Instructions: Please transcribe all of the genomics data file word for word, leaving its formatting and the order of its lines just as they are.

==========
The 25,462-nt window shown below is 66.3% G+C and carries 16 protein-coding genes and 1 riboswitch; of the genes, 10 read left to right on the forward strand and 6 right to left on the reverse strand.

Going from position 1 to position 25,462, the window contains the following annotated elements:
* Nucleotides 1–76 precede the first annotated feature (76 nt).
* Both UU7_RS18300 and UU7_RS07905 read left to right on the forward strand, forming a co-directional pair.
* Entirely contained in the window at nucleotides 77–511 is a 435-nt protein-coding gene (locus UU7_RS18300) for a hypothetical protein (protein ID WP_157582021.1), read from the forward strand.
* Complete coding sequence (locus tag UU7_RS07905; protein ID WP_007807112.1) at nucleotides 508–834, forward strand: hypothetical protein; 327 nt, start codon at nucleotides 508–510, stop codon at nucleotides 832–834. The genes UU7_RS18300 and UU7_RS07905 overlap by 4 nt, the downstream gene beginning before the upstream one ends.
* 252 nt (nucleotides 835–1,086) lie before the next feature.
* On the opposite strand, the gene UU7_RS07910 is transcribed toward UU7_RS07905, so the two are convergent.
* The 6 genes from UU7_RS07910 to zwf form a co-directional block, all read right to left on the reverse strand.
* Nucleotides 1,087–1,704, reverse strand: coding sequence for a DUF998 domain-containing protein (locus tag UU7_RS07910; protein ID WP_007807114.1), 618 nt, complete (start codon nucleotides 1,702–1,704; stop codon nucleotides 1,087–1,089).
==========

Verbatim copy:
The 25,462-nt window shown below is 66.3% G+C and carries 16 protein-coding genes and 1 riboswitch; of the genes, 10 read left to right on the forward strand and 6 right to left on the reverse strand.

Going from position 1 to position 25,462, the window contains the following annotated elements:
* Nucleotides 1–76 precede the first annotated feature (76 nt).
* Both UU7_RS18300 and UU7_RS07905 read left to right on the forward strand, forming a co-directional pair.
* Entirely contained in the window at nucleotides 77–511 is a 435-nt protein-coding gene (locus UU7_RS18300) for a hypothetical protein (protein ID WP_157582021.1), read from the forward strand.
* Complete coding sequence (locus tag UU7_RS07905; protein ID WP_007807112.1) at nucleotides 508–834, forward strand: hypothetical protein; 327 nt, start codon at nucleotides 508–510, stop codon at nucleotides 832–834. The genes UU7_RS18300 and UU7_RS07905 overlap by 4 nt, the downstream gene beginning before the upstream one ends.
* 252 nt (nucleotides 835–1,086) lie before the next feature.
* On the opposite strand, the gene UU7_RS07910 is transcribed toward UU7_RS07905, so the two are convergent.
* The 6 genes from UU7_RS07910 to zwf form a co-directional block, all read right to left on the reverse strand.
* Nucleotides 1,087–1,704, reverse strand: coding sequence for a DUF998 domain-containing protein (locus tag UU7_RS07910; protein ID WP_007807114.1), 618 nt, complete (start codon nucleotides 1,702–1,704; stop codon nucleotides 1,087–1,089).